Eventually, after re-locating the entire operation to New York, many national tours, opening gigs for huge acts, playing Conan’s and placing songs on all kinds of television shows, the band had run it’s course. We ran out of oxygen. The friendships, at least the ones I thought I had, were gone. Dried up on the vine. There’s no reason to try and place blame, I guess. It’s hard to distinguish it these days, because it was a long time ago, but I sure the fuck had something to do with it. I had also, in the haze of alcohol, chosen the pursuit of pleasure and the lustful life of being alone, over my first marriage. This was a moment that travels with me to this day, and likely always will. I sum it up as saying, “I lost a loved-one.”
That’s when sobriety entered the picture, yes indeed, the cliche continues. It didn’t come in and make sense immediately. It was a fucking alien. Sobriety is a different planet to an alcoholic. Everything is re-learned. The spaces are all wrong. The people are stick figures with fangs and the inside of your mind is a beehive. I have a big blue book with the name Pete inscribed in it and a phone number. I got it from a guy in midtown Manhattan a decade ago. I still want to call him, check in, but I fear he might be dead. That’s the nature of this business, and only half of us make it.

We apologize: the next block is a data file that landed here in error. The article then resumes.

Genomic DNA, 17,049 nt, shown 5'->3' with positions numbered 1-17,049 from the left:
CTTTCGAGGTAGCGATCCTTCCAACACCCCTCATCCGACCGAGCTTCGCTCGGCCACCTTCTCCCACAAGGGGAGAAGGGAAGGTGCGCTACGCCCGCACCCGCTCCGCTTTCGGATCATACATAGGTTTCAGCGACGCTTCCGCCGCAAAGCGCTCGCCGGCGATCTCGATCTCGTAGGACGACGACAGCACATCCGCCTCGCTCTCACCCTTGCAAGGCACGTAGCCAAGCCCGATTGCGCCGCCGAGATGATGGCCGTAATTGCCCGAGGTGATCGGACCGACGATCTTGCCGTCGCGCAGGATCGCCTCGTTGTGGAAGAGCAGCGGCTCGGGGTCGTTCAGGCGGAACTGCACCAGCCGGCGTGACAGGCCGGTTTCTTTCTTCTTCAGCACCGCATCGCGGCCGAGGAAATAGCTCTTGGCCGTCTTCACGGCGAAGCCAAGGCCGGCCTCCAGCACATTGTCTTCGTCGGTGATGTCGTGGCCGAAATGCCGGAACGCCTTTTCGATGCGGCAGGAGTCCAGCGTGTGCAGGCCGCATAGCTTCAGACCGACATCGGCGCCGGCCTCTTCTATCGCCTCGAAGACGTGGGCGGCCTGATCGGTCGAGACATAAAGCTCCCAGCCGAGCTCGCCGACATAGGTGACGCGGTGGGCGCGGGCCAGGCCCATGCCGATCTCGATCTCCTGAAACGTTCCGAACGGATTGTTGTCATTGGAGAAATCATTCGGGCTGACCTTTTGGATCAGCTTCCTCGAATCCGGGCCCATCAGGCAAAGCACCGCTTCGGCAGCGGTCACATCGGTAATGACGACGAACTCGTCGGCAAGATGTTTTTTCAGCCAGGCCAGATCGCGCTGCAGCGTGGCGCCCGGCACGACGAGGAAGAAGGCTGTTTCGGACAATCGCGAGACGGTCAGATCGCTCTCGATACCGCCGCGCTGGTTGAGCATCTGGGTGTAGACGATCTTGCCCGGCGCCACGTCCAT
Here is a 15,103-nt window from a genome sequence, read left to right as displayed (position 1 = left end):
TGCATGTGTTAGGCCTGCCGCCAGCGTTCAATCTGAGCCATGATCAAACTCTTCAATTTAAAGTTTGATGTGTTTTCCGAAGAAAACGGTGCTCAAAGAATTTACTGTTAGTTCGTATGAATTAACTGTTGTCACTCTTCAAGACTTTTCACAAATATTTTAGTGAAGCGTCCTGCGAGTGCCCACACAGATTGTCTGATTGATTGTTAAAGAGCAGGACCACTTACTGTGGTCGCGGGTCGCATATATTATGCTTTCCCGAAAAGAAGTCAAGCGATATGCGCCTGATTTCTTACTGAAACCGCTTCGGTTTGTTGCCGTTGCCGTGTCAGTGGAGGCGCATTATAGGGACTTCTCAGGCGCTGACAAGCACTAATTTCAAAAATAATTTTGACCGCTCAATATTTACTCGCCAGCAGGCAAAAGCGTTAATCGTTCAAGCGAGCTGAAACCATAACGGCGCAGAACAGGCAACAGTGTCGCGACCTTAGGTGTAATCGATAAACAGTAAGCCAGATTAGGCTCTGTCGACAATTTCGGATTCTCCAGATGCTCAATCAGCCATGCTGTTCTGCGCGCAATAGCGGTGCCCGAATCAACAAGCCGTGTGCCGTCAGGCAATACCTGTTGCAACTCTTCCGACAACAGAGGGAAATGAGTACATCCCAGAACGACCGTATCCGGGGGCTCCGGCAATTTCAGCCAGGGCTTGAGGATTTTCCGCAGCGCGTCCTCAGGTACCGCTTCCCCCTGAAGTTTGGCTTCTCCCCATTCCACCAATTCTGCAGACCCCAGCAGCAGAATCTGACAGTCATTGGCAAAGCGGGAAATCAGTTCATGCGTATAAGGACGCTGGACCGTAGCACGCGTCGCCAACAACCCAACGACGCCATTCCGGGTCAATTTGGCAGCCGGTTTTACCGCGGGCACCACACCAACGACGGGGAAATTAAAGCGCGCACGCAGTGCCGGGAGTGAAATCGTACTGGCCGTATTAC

On the Wing: